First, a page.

January 18, a Sunday, was the last day the mountain saw any above-freezing temperatures. A lot of weather has occurred since then but on that day, in spite of the mild slightly above freezing temperatures, 10 inches of wet snow fell on the mountain. The snow turned powdery as temperatures turned colder on January 19th and 3 weeks, nearly 75 inches and zero above-freezing days later we have reached this quite distinctive epic state. Congrats to Patriots and their fans for the Superbowl win, but a bigger congrats is owed to the skiers of Vermont since the place we call home has earned a temporary spot as "the place for powder"in North America. If powderhounds want to "get some" they will need to come here to do it.
We have a couple of tranquil and rather comfortable days Tuesday and Wednesday before things turn interesting yet again. The ridge-west, trough-east long wave configuration will keep New England prognosticators in continuous demand as a series of clippers, one Thursday and one over the weekend both bring snow potential. I expect MRG to at least get a piece of the Thursday system and maybe Sunday as well, but the already hammered areas of eastern New England could get several pieces of both if not another round of "pie in the face". The snow from Clipper #1 Thursday will begin in the morning. This system is not going to receive much of any southern branch moisture and will have to work with what's available from the Atlantic. Snow during the day and the subsequent night could provide an additional 4-8 inches but more could fall in coastal areas as the storm intensifies offshore.
Clipper #1 marks the first in a series of polar intrusions stemming from a newly invigorated, but more of the same, ridge west, trough east pattern. The support for this continues to be more than glaring with the jet stream in the Pacific Ocean all loosey goosey while anomalous sea surface temperature warmth continues to dominate the northeast Pacific Ocean. Temperatures will thus get very chilly again with readings below 10 on Friday, below zero Friday night and barely 10 Saturday. This sets the stage for Clipper #2 which will skydive into the Great Lakes Saturday and attack the northeast Sunday. This storm has even more potential than the first as far as eventual strength is concerned since the pattern is expected to become even more amplified. Much of the energy however will be south of the region so we could swing and miss at this one but we will be watching. If the maturation of this storm can occur a bit earlier than currently indicated, the strengthening system can make a northward turn and suck its moisture into the interior mountains.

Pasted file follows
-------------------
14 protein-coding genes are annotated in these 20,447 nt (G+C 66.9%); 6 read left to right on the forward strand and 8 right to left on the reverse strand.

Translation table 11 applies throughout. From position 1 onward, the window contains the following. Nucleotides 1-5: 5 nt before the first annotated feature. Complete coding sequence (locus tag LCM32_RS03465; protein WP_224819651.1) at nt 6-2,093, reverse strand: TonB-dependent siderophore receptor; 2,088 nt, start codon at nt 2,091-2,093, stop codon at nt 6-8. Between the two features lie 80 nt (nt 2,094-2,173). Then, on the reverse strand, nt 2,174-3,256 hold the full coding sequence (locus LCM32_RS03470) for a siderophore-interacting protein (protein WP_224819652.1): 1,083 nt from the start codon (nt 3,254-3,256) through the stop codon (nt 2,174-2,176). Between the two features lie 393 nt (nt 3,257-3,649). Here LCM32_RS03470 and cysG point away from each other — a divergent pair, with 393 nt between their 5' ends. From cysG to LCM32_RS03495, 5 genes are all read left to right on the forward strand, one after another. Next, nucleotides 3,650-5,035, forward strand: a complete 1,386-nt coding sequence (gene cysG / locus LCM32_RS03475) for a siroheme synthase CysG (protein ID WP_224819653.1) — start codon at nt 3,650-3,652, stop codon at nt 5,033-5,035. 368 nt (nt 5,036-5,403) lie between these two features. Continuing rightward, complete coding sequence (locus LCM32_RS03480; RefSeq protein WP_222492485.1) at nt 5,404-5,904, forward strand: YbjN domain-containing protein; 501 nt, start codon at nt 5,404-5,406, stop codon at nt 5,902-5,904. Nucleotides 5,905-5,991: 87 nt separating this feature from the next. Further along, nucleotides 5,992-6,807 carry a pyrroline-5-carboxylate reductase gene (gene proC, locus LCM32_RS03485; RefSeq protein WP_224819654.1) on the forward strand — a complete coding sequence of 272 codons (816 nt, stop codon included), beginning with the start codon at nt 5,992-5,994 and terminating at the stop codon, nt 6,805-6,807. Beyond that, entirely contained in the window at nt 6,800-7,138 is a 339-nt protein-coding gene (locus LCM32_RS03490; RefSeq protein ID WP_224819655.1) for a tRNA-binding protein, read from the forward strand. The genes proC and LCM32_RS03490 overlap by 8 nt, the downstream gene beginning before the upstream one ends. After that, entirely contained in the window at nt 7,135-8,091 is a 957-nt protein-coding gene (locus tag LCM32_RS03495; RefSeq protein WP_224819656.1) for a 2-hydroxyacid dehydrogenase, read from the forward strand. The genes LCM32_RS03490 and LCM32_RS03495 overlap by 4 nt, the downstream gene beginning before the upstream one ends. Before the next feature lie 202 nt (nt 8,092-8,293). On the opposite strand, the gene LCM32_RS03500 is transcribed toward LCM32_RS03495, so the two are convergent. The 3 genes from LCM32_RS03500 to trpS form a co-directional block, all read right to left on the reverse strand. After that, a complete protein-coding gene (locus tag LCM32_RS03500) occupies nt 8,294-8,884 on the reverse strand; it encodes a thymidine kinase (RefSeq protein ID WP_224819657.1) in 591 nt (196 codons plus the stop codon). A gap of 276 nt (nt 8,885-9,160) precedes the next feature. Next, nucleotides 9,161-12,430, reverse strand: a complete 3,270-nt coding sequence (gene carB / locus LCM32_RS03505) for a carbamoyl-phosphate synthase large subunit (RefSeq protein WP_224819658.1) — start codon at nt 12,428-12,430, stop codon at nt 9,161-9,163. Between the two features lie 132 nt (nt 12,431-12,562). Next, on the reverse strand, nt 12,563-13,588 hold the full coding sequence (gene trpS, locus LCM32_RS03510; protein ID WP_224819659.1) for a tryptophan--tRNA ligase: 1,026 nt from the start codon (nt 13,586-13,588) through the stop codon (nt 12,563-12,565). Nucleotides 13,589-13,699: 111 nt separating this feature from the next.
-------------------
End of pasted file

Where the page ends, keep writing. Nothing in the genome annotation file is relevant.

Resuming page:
Late Sunday into President's Day promises to be cold thanks to all the aforementioned weather players. After the holiday however, the pattern may relax just enough to allow some southern branch energy to produce a significant storm sometime in between the 17th and 19th of the month. It should remain well below normal from a temperature standpoint thus pushing the streak of below freezing days to a month.